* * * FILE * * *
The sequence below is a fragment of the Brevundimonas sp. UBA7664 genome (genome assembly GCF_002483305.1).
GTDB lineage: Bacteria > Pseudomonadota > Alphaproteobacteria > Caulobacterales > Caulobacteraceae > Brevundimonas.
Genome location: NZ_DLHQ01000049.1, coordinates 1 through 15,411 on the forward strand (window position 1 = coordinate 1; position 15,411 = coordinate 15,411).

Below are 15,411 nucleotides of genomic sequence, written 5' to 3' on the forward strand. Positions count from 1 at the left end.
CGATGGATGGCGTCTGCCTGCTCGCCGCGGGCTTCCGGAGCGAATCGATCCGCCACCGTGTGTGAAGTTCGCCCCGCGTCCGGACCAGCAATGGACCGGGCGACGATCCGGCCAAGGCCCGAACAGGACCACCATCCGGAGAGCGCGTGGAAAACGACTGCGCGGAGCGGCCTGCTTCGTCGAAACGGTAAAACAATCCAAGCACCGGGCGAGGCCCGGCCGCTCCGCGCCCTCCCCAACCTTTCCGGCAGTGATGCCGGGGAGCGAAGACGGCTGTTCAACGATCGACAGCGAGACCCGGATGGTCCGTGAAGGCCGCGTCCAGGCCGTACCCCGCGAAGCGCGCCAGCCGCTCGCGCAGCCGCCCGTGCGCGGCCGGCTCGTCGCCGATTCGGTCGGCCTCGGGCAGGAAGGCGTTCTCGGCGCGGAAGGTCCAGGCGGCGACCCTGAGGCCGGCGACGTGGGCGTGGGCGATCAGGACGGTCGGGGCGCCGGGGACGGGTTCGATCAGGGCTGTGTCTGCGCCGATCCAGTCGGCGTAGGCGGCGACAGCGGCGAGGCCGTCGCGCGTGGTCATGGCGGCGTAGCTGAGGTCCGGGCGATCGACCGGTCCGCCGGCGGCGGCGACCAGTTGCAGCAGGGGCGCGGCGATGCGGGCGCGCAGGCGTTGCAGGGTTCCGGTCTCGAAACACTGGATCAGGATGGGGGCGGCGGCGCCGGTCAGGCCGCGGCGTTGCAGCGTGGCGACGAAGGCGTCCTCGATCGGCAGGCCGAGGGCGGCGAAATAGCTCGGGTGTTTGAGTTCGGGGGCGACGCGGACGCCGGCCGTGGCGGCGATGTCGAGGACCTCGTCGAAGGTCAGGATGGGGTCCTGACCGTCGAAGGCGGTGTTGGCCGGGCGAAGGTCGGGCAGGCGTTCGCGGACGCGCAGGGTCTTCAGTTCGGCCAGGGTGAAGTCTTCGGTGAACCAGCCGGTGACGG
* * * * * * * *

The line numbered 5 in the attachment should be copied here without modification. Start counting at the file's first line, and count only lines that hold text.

CGATGGATGGCGTCTGCCTGCTCGCCGCGGGCTTCCGGAGCGAATCGATCCGCCACCGTGTGTGAAGTTCGCCCCGCGTCCGGACCAGCAATGGACCGGGCGACGATCCGGCCAAGGCCCGAACAGGACCACCATCCGGAGAGCGCGTGGAAAACGACTGCGCGGAGCGGCCTGCTTCGTCGAAACGGTAAAACAATCCAAGCACCGGGCGAGGCCCGGCCGCTCCGCGCCCTCCCCAACCTTTCCGGCAGTGATGCCGGGGAGCGAAGACGGCTGTTCAACGATCGACAGCGAGACCCGGATGGTCCGTGAAGGCCGCGTCCAGGCCGTACCCCGCGAAGCGCGCCAGCCGCTCGCGCAGCCGCCCGTGCGCGGCCGGCTCGTCGCCGATTCGGTCGGCCTCGGGCAGGAAGGCGTTCTCGGCGCGGAAGGTCCAGGCGGCGACCCTGAGGCCGGCGACGTGGGCGTGGGCGATCAGGACGGTCGGGGCGCCGGGGACGGGTTCGATCAGGGCTGTGTCTGCGCCGATCCAGTCGGCGTAGGCGGCGACAGCGGCGAGGCCGTCGCGCGTGGTCATGGCGGCGTAGCTGAGGTCCGGGCGATCGACCGGTCCGCCGGCGGCGGCGACCAGTTGCAGCAGGGGCGCGGCGATGCGGGCGCGCAGGCGTTGCAGGGTTCCGGTCTCGAAACACTGGATCAGGATGGGGGCGGCGGCGCCGGTCAGGCCGCGGCGTTGCAGCGTGGCGACGAAGGCGTCCTCGATCGGCAGGCCGAGGGCGGCGAAATAGCTCGGGTGTTTGAGTTCGGGGGCGACGCGGACGCCGGCCGTGGCGGCGATGTCGAGGACCTCGTCGAAGGTCAGGATGGGGTCCTGACCGTCGAAGGCGGTGTTGGCCGGGCGAAGGTCGGGCAGGCGTTCGCGGACGCGCAGGGTCTTCAGTTCGGCCAGGGTGAAGTCTTCGGTGAACCAGCCGGTGACGG